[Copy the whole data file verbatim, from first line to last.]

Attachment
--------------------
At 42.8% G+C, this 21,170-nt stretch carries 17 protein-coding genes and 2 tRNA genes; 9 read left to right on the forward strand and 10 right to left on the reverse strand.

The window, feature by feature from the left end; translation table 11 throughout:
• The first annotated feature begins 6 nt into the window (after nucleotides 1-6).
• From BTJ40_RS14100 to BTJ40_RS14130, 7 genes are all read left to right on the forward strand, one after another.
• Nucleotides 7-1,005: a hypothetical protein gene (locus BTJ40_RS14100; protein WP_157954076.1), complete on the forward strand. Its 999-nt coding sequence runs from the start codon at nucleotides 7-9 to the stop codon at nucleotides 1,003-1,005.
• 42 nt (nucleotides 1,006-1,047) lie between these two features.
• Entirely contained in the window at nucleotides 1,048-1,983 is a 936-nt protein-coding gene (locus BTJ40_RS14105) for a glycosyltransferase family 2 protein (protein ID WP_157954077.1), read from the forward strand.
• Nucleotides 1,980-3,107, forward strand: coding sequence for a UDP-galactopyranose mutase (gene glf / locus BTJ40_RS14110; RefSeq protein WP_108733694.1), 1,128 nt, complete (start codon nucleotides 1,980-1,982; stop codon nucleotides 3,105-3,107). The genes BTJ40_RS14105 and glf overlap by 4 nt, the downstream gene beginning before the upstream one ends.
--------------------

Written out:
At 42.8% G+C, this 21,170-nt stretch carries 17 protein-coding genes and 2 tRNA genes; 9 read left to right on the forward strand and 10 right to left on the reverse strand.

The window, feature by feature from the left end; translation table 11 throughout:
• The first annotated feature begins 6 nt into the window (after nucleotides 1-6).
• From BTJ40_RS14100 to BTJ40_RS14130, 7 genes are all read left to right on the forward strand, one after another.
• Nucleotides 7-1,005: a hypothetical protein gene (locus BTJ40_RS14100; protein WP_157954076.1), complete on the forward strand. Its 999-nt coding sequence runs from the start codon at nucleotides 7-9 to the stop codon at nucleotides 1,003-1,005.
• 42 nt (nucleotides 1,006-1,047) lie between these two features.
• Entirely contained in the window at nucleotides 1,048-1,983 is a 936-nt protein-coding gene (locus BTJ40_RS14105) for a glycosyltransferase family 2 protein (protein ID WP_157954077.1), read from the forward strand.
• Nucleotides 1,980-3,107, forward strand: coding sequence for a UDP-galactopyranose mutase (gene glf / locus BTJ40_RS14110; RefSeq protein WP_108733694.1), 1,128 nt, complete (start codon nucleotides 1,980-1,982; stop codon nucleotides 3,105-3,107). The genes BTJ40_RS14105 and glf overlap by 4 nt, the downstream gene beginning before the upstream one ends.